Gametogenesis and Aging: How to Make the Old New Again
MCB Assistant Professor Elçin Ünal studies the earliest part of life — gamete formation — to learn how to counteract aging later on. This may seem paradoxical but the two are linked. Cells accumulate defects as they age, yet gametes made from old cells somehow shed this damage. “The progeny of a 20 year old man and a 70 year old are similar,” she says. “Why?”
As a post-doc, Ünal found that the same holds for spores from yeast cells so old they were about to die. Even though the old cells were full of genetic and morphological defects, their spores were not. Moreover, cells from these “old” spores lived as long as those from “young” spores. “Gametogenesis resets the lifespan,” she says.
In addition, Ünal discovered that a transcription factor specific to gametogenesis (Ndt80) also makes old yeast cells younger, removing damage and extending their lifespan. “Can we use the rejuvenation processes of gametogenesis to reverse aging in mammals?” she asks. As a first step toward finding out, she’s studying a similar transcription factor (CEP-1) in the worm Caenorhabditis elegans.
Intriguingly, the yeast and worm transcription factors are similar to proteins in the p53 family, which suppress tumors in vertebrates, and the worm transcription factor is also similar to one involved in oocyte quality control in mice. Taken together, this suggests that these tumor suppressors evolved from proteins that originally had a different function.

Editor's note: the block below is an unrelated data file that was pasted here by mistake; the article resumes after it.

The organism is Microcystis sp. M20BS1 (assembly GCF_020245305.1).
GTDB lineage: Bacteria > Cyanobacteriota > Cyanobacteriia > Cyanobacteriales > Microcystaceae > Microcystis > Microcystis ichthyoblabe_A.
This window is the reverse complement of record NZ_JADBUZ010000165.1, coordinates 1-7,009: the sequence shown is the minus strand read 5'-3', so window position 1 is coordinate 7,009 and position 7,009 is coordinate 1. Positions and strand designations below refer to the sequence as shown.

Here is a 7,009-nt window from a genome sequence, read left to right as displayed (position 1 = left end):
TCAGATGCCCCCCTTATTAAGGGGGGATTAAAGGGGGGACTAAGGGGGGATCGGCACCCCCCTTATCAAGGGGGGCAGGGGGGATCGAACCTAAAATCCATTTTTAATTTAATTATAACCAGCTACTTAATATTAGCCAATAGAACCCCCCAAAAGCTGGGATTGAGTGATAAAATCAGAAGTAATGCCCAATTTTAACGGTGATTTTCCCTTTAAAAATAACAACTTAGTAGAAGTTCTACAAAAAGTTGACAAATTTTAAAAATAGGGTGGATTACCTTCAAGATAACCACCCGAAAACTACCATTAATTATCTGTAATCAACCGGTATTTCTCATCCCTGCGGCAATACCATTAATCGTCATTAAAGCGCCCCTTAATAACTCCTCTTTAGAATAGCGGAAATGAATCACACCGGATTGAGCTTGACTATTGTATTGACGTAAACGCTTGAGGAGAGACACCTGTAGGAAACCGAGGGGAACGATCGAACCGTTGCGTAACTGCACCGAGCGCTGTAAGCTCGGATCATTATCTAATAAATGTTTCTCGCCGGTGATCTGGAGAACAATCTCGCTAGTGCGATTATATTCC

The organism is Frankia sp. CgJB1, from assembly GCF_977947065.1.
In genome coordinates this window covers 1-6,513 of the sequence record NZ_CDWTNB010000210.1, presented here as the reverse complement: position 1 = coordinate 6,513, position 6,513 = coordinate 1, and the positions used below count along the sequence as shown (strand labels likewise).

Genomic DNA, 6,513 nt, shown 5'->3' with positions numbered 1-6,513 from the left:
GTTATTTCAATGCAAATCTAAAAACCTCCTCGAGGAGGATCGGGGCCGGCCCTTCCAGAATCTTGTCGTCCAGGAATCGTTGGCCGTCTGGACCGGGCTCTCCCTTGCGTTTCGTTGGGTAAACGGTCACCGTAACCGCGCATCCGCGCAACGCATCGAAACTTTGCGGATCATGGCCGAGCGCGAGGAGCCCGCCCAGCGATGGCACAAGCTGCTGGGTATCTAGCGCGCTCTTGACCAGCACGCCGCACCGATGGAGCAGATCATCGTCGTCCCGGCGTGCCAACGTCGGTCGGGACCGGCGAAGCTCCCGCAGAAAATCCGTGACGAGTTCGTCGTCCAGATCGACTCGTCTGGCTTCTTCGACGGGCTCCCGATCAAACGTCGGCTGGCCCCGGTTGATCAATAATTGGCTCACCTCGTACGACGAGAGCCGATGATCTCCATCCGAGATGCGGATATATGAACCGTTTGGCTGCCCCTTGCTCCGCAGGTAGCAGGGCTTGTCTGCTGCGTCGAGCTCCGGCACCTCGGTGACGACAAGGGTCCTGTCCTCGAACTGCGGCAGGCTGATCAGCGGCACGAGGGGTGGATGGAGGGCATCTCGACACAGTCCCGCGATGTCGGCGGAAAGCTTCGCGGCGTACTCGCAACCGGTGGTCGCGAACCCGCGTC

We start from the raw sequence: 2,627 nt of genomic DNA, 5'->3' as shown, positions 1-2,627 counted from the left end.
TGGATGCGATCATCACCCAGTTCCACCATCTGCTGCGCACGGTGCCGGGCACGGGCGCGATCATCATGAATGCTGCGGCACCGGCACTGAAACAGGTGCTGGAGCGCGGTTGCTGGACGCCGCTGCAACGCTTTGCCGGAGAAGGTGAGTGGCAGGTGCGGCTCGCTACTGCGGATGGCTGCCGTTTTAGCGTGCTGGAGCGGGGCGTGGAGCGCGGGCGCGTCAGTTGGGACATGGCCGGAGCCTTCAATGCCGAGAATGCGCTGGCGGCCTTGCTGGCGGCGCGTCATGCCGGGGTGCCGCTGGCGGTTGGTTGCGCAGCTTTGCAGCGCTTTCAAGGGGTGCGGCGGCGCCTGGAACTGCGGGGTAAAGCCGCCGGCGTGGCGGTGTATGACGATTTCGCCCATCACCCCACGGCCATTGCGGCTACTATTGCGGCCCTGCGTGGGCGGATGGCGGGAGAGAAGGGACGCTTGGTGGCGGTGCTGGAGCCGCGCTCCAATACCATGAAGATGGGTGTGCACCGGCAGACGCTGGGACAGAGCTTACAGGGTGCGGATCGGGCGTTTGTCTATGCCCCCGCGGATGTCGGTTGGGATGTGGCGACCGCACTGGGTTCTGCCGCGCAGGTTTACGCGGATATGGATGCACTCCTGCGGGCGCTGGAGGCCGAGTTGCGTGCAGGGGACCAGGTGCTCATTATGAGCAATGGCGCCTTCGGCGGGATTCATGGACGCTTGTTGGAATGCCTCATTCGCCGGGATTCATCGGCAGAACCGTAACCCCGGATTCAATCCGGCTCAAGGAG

“We favor the notion that the ancient function of the p53 family was quality control during gametogenesis, and that this was later modified to suppress tumors in response to DNA damage and other cellular stresses,” Ünal says.
Another side of gametogenesis and aging is that as women get older, meiosis — the type of cell division that creates sex cells — is more likely to go wrong. “After age 35, there’s an incredible increase in embryos with imbalanced chromosomes,” Ünal says, adding that monosomy and trisomy are usually lethal and that the latter can lead to Down syndrome.
To learn how this happens, she’s using live imaging of single yeast cells during meiosis. “We’re observing chromosome segregation and the conditions when it goes awry,” she says. For example, the process of protecting centromeric cohesion — which links sister chromatids — is susceptible to maternal age.
Ünal is pleased to be part of MCB. “I’m very fortunate,” she says. “It’s an exceptional place with outstanding scientists, who are also amazing colleagues. It’s truly inspiring to be here.”
This year, Ünal was selected as one of 22 Pew Scholars in the Biomedical Sciences, which supports young health sciences researchers with innovative approaches and ideas.